Other things come to mind, the dark of the night.  A night made eerie by the swirling clouds of overcast that kept our planes grounded for days.  The quiet and stillness of the landscape, was only broken by the intermittent crunch of boots in snow.  The light snowfall that never seemed to abate also gave a Christmas-like feel to the entire landscape that surrounded us.

From the advanced observation point, we could see the enemy doing much as we were, just trying to stay warm.  Sure, we would send a patrol across every now and then to grab some prisoners, but for the most part, this was a quiet sector that the war had pretty much forgotten about.  In some respects the pine trees and birch trees reminded me of Upstate New York in the Adirondacks.  Slow rolling hills that eventually swelled to higher peaks, with gently sloping valleys in between.

After tough battles in the Hurtgen Forest around the cities of Aachen, Monshau, and Duren we were sent here to rest, refit, and get ready for the next phase of battle to breach the Siegfried Line.  This was a place in the Schnee Eifel region of the Ardennes Forest.  Divisional HQ was sending some preliminary information that seemed to indicate the Germans were done and although we would not be home for Christmas, there would not be too much of an interval before the war in the European Theater of Operations was over with a resounding victory.  One other thing though, divisional HQ was also sending messages to stay on a heightened alert.  Apparently the German radio communications had dwindled to a very slight minimum, and though the German Army was a defeated foe, there was no explanation as to why the level of military chatter on the radio would diminish to a light trickle.

Over the previous few days we thought we could hear the sounds of motors and tank tracks late at night, but since we were aware that recent battles had decimated the vaunted Panzer formations from what they were prior to D-Day, we assumed that these noises were engineers building redoubts for their troops to bivouac for the winter months.  More important thoughts filled our minds, like whether the Marines fighting in the Pacific tropical heat ever thought about the cold here in the ETO to keep cool.  We here sometimes thought about the heat of the fighting in New Guinea, the Philippines, The Marshalls and the Marianas.  These thoughts kept the cold at bay for a few minutes.

This was our world on December 15, 1944.

In the early morning hours of December 16, 1944, the idyllic quiet was broken by the thunderous bombardment of German artillery.  The Battle of the Bulge, the largest land-based military engagement in the history of the United States Army, had begun.

In remembrance of this event that began seventy years ago this coming Tuesday, December 16, 2014.

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I work in Publishing: How can I get ahead? (Phase II)

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Gee Don, I’m not a real big sports guy/gal, any other ways I can get ahead in the publishing business?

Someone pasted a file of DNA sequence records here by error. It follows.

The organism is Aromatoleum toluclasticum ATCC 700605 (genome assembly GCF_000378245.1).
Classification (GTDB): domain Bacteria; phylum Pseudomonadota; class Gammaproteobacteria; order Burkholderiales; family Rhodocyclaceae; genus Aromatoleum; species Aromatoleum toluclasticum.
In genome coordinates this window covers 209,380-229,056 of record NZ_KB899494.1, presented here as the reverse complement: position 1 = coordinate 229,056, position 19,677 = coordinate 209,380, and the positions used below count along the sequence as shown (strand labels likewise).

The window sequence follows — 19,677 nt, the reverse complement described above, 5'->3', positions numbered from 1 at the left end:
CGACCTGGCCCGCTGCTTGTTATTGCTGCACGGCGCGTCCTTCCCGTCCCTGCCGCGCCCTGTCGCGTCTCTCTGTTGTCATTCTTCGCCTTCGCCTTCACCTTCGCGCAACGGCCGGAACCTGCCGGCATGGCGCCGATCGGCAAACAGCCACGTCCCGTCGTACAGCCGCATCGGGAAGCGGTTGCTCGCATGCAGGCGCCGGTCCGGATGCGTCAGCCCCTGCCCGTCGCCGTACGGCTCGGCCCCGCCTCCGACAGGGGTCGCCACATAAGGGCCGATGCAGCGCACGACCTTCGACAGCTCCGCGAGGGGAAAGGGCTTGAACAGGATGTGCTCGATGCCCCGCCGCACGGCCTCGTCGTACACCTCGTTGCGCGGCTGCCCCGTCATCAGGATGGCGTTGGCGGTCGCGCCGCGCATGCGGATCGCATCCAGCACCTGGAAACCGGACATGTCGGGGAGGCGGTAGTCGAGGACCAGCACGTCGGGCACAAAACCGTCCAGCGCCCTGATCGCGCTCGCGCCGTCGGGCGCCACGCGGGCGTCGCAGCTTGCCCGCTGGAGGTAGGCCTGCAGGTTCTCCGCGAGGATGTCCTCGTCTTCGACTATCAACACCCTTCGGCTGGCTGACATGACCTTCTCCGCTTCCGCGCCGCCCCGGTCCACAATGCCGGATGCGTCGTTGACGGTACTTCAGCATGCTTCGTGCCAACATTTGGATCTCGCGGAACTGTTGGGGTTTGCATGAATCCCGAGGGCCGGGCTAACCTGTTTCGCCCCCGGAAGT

You know, I’m glad you asked because I have just the thing that might help you out.  They are called “Publishing Associations” and they dot this great country of ours from north to south, east to west.

I have been involved with two of these associations; Bookbinders Guild of NY (now Book Industry Guild of NY) and Publishers Association of the West (or PubWest for short).  Both of these organizations are highly recommended by The Book Kahuna as great places to meet aspiring professionals and network in all areas of the publishing vista.

Book Industry Guild of New York

The Book Industry Guild holds dinner meetings once a month in NY and has speakers on various publishing hot topics.  They have a “President’s Night” that is just that:  A president from one of the local publishers is the featured speaker for the night.   They promote and participate in the Book Design Awards for the NY Book show, and also have a charity softball game in the summer.  One of the first 2 Wednesdays in June is “Barge Bash” time.  The Barge Bash is normally at the Sequoia Restaurant in the South Street Seaport.  This is a party for all of the publishing professionals to meet and mingle with printers, vendors, marketing, production, and editorial people throughout the book publishing community.  The Bash got its name from the fact that it was held on a boat for years that was anchored in the Hudson River.


Content Management: 9/12/12

Hitting the Books: Publishing Education: 10/9/12

50 Shades of Fan Fiction: Managing a Best Seller: 11/13/12

President’s Night: 1/8/13

Trending e-Topics: 2/12/13

New York Book Show March 2013, date TBD

New York Book Show Designer Winners Circle: 4/9/13

3rd Annual Production Round Table: 5/14/13

Schedule and programs subject to change. Unless otherwise indicated, all events (except for The New York Book Show and the Barge Bash) will be held at the New York offices of Random House, 1745 Broadway. Cocktails begin at 5:30 P.M. The program will follow at ~ 6:15 P.M. Admission charges include beer, wine and soft drinks; and passed hors d’oeuvres.